SQL Data types


CHAR(n) fixed-length character data, n characters long Maximum length = 2000 bytes

VARCHAR2(n) variable length character data,


maximum 4000 bytes LONG variable-length character data, up to 4GB. Maximum 1 per table NUMBER(p,q) general purpose numeric data type INTEGER(p) signed integer, p digits wide FLOAT(p) floating point in scientific notation with p binary digits precision DATE fixed-length date/time in dd-mm-yy form

Syntax used in these notes


Capitals = command syntax (may not be required by the RDBMS) Lowercase = values that must be supplied by user Brackets = enclose optional syntax Ellipses (...) = indicate that the accompanying syntactic clause may be repeated as necessary Each SQL command ends with a semicolon ; In interactive mode, when the user presses the RETURN key, the SQL command will execute

SQL Database Definition


Data Definition Language (DDL) has these major CREATE statements:
CREATE SCHEMA defines a portion of the database owned by a particular user. Schemas are dependent on a catalog and contain schema objects, including base tables and views, domains, constraints, assertions, character sets, collations etc. CREATE TABLE defines a new table and its columns. The table may be a base table or a derived table. Tables are dependent on a schema. Derived tables are created by executing a query that uses one or more tables or views.

SQL Database Definition


CREATE VIEW defines a logical table from one or more tables or views. There are limitations on updating data through a view. Where views can be updated, those changes can be transferred to the underlying base tables originally referenced to create the view.

SQL database definition


Each of the previous create commands may be reversed using a DROP command, so DROP TABLE will destroy a table (including its definitions, contents and any schemas or views associated with it) Usually only the table creator may delete the table DROP SCHEMA and DROP VIEW will also delete the named schema or view. ALTER TABLE may be used to change the definition of an existing table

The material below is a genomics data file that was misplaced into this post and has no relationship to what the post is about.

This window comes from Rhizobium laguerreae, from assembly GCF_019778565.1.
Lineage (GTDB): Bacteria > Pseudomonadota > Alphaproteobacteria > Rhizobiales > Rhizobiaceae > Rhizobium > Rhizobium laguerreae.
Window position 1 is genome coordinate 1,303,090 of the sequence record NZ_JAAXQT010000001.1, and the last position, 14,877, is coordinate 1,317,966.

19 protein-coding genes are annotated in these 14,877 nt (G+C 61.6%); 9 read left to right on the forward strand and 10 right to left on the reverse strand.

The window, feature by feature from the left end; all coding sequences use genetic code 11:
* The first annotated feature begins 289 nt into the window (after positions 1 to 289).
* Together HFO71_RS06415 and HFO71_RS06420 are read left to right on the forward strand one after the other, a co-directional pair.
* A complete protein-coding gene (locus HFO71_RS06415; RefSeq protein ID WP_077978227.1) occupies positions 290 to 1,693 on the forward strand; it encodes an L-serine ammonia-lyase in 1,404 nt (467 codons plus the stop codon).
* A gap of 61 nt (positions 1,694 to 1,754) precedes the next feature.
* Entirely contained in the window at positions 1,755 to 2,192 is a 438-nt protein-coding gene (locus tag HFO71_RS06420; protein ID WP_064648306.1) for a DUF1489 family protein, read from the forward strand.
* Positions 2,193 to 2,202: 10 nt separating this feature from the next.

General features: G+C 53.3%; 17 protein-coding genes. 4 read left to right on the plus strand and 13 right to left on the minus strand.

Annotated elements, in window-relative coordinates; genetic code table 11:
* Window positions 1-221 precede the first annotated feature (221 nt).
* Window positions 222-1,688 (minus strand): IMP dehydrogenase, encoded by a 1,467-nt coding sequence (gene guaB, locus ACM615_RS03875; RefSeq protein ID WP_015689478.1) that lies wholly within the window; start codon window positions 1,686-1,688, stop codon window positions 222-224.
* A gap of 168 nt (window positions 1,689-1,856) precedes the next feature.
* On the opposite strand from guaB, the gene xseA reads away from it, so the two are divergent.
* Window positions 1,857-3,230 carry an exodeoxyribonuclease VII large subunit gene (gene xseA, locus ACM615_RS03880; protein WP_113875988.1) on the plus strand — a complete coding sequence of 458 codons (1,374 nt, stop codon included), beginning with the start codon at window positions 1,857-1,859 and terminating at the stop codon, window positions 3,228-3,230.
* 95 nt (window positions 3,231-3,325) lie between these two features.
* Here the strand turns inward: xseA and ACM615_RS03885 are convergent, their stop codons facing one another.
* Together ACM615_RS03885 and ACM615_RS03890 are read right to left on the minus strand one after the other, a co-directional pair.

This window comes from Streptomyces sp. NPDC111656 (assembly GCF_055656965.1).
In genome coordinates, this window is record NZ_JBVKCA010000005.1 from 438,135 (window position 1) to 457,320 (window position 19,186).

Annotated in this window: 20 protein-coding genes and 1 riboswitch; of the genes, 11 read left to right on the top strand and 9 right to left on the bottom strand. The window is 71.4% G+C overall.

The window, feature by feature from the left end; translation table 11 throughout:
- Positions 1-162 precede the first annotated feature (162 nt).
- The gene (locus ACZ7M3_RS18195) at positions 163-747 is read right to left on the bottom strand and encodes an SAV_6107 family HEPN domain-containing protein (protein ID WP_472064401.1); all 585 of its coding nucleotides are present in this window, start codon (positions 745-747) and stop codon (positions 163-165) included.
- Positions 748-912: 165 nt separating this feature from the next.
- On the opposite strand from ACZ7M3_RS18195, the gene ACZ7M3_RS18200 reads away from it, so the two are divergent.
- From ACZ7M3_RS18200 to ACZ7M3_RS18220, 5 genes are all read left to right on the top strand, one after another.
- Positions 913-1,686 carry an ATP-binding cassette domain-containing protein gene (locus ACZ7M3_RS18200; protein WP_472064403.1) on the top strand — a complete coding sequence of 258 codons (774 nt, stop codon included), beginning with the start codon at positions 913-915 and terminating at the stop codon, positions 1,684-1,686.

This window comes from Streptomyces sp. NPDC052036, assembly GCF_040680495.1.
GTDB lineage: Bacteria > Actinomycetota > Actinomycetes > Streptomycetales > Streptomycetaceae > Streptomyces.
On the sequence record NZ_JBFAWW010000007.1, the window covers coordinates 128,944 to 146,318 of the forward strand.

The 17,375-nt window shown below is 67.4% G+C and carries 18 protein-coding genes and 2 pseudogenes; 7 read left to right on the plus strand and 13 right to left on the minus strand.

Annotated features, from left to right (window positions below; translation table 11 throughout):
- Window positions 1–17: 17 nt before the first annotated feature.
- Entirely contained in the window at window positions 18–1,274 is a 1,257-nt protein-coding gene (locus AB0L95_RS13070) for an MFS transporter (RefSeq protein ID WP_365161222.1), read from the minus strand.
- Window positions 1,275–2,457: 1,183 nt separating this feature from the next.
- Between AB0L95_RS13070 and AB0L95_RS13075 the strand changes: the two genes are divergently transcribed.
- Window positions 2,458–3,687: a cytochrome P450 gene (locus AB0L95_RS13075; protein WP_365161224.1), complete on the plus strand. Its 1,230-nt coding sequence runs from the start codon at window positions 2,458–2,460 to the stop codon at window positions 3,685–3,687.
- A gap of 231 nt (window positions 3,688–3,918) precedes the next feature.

Creating tables
Once data model is designed and normalised, the columns needed for each table can be defined using the CREATE TABLE command. The syntax for this is shown in the following Fig. These are the seven steps to follow: 1. Identify the appropriate datatype for each , including length and precision 2. Identify those columns that should accept null values. Column controls that indicate a column cannot be null are established when a table is created and are enforced for every update of the table

Creating tables
3. Identify those columns that need to be UNQUE - when the data in that column must have a different value (no duplicates) for each row of data within that table. Where a column or set of columns is designated as UNIQUE, this is a candidate key. Only one candidate key may be designated as a PRIMARY KEY 4. Identify all primary key-foreign key mates. Foreign keys can be established immediately or later by altering the table. The parent table in such a parent-child relationship should be created first. The column constraint REFERENCES can be used to enforce referential integrity

Creating tables
5. Determine values to be inserted into any columns for which a DEFAULT value is desired - can be used to define a value that is automatically inserted when no value is provided during data entry. 6. Identify any columns for which domain specifications may be stated that are more constrained than those established by data type. Using CHECK it is possible to establish validation rules for values to be inserted into the database 7. Create the table and any desired indexes using the CREATE TABLE and CREATE INDEX statements

Table creation
General syntax for CREATE TABLE

Table creation
The following Fig. Shows SQL database definition commands Here some additional column constraints are shown, and primary and foreign keys are given names For example, the CUSTOMER tables primary key is CUSTOMER_ID The primary key constraint is named CUSTOMER_PK, without the constraint name a system identifier would be assigned automatically and the identifier would be difficult to read